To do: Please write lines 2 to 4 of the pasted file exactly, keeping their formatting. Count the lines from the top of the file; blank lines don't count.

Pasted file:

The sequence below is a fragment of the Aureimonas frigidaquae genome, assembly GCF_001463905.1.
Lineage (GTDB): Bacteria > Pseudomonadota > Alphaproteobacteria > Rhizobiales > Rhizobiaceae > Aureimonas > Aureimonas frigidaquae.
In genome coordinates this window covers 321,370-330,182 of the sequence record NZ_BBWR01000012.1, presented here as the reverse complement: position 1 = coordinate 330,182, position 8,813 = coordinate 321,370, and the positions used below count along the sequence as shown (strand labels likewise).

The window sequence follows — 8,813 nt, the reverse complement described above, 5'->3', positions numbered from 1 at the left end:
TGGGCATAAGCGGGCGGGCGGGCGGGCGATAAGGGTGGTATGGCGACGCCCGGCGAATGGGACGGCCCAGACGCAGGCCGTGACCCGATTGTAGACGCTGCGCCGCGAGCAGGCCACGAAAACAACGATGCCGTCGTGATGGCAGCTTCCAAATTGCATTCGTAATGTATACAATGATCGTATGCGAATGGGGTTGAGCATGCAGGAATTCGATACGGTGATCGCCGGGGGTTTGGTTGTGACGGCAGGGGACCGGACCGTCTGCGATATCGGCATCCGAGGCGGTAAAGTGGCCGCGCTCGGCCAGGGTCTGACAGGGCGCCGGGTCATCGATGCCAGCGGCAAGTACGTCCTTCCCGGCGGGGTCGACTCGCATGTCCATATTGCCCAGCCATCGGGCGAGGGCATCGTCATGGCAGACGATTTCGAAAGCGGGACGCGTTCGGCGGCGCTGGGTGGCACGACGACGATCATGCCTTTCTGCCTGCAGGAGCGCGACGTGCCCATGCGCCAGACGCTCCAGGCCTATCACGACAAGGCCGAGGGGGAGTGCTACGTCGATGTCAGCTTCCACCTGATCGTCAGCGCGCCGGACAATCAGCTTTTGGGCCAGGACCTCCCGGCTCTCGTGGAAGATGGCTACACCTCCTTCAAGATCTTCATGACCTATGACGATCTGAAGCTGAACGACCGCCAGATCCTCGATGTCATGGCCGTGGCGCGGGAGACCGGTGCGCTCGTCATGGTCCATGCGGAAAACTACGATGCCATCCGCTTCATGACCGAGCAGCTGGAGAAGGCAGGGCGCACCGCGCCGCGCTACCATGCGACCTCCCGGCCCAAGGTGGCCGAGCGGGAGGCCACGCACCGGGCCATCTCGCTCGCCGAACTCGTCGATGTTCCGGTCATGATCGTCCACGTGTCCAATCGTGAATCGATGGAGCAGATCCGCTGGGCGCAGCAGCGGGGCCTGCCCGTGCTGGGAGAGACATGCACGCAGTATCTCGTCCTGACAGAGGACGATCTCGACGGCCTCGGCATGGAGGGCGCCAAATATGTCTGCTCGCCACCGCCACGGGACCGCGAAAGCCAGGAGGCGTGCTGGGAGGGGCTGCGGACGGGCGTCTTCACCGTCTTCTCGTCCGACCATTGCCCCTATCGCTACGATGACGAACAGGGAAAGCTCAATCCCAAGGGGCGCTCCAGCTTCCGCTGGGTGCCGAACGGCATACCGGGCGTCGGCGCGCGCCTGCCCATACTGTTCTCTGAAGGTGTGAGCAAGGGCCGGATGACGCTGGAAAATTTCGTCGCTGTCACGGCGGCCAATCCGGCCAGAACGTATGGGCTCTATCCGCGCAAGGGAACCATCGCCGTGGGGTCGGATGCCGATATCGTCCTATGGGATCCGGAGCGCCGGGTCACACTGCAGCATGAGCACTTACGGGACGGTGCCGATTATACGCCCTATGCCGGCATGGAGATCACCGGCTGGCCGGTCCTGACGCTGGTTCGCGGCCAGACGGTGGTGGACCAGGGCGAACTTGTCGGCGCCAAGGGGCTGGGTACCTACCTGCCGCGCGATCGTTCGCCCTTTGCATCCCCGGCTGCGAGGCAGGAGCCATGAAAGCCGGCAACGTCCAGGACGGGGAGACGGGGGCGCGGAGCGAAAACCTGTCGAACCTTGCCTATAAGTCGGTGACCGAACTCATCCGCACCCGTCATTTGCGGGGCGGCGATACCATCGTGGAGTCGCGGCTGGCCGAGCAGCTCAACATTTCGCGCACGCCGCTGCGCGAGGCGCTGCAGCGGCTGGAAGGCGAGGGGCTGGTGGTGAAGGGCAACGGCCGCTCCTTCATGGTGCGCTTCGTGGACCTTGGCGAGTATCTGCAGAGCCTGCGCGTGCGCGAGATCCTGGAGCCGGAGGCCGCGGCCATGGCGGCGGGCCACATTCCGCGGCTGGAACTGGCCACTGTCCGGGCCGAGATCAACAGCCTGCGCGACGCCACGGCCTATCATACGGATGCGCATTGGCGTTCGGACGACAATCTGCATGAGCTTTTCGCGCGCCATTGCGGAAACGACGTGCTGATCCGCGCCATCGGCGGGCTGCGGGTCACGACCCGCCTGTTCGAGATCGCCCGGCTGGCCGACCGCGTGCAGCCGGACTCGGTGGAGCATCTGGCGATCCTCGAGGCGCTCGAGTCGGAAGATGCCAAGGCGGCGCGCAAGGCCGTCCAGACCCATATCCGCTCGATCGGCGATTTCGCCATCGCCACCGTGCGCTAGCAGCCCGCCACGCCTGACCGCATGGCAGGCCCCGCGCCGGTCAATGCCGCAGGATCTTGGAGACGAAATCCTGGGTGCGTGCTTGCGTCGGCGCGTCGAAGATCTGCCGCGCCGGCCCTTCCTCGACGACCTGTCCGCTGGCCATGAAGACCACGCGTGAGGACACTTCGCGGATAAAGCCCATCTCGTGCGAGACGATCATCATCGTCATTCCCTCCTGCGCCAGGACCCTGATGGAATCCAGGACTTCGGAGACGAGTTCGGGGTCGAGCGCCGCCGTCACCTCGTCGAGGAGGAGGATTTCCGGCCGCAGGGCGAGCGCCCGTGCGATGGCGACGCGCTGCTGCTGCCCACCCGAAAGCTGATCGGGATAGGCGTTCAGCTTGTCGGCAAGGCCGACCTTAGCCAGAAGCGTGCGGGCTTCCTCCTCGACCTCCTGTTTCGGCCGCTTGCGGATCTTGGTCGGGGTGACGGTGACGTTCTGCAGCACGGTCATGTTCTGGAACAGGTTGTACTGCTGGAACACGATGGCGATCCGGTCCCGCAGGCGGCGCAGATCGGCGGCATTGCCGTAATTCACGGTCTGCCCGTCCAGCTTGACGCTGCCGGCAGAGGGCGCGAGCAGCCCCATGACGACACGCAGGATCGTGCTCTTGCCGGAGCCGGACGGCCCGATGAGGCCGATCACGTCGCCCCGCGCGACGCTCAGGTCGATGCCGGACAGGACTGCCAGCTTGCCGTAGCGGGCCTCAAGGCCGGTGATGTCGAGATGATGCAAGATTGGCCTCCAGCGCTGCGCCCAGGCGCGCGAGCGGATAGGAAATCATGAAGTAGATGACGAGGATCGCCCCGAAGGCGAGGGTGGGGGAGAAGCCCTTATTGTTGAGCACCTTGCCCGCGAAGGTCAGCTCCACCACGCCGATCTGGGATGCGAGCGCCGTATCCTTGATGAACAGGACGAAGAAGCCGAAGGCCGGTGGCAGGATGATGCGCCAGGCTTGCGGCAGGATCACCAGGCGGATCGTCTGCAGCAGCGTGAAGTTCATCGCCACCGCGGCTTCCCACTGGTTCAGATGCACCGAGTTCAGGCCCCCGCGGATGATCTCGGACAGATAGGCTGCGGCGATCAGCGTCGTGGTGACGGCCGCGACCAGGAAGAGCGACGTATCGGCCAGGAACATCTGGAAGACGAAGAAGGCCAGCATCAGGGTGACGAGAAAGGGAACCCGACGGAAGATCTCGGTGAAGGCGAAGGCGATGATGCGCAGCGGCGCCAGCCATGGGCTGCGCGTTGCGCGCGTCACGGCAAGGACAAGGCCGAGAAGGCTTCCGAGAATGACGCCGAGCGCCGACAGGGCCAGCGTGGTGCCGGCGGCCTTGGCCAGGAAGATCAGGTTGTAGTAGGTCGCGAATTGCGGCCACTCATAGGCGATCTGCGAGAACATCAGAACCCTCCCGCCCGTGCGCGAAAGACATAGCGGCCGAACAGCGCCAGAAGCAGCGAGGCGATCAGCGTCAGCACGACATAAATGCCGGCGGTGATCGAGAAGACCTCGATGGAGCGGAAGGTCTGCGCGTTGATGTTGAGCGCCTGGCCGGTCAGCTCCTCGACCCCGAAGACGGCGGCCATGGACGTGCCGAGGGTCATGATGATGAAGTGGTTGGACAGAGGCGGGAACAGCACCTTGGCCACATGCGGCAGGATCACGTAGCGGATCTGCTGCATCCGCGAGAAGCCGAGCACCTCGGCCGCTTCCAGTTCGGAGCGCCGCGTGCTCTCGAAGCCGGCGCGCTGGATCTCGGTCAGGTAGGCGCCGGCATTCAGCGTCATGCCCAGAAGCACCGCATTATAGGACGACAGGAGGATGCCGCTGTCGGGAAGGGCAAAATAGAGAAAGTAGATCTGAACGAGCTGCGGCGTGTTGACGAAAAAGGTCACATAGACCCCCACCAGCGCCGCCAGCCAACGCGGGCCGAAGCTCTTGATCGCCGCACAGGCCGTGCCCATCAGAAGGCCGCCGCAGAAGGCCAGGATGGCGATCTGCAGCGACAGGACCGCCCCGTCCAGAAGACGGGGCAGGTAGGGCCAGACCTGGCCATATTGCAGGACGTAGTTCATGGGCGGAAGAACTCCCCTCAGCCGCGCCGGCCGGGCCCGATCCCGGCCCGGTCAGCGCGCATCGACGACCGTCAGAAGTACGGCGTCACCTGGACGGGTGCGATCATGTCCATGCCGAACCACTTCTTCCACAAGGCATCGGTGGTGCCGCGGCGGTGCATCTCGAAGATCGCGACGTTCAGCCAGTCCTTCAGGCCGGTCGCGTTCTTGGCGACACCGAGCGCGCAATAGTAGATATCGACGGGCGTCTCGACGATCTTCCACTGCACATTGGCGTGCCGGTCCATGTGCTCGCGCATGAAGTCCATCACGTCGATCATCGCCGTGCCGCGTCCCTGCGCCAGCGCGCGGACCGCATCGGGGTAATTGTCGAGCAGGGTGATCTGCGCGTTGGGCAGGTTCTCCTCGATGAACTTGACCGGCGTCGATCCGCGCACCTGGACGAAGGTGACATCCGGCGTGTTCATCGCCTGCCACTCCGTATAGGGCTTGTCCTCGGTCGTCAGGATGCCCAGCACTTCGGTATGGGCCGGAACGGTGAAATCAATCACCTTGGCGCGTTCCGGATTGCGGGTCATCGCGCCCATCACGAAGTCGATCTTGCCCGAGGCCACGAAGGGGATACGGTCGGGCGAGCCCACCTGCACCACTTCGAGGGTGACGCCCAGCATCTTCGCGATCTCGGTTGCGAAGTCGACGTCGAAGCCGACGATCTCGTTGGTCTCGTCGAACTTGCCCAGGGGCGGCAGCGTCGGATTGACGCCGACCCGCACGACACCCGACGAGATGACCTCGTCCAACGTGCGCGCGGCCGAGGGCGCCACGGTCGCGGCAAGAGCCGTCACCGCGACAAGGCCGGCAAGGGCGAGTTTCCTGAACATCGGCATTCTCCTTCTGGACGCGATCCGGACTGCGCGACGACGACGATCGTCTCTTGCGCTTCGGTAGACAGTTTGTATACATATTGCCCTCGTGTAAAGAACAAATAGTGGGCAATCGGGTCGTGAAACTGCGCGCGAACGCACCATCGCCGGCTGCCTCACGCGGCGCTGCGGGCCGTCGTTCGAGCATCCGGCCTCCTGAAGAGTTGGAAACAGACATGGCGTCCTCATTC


Lineage (GTDB): Bacteria > Pseudomonadota > Alphaproteobacteria > Rhizobiales > Rhizobiaceae > Aureimonas > Aureimonas frigidaquae.
In genome coordinates this window covers 321,370-330,182 of the sequence record NZ_BBWR01000012.1, presented here as the reverse complement: position 1 = coordinate 330,182, position 8,813 = coordinate 321,370, and the positions used below count along the sequence as shown (strand labels likewise).

The window sequence follows — 8,813 nt, the reverse complement described above, 5'->3', positions numbered from 1 at the left end: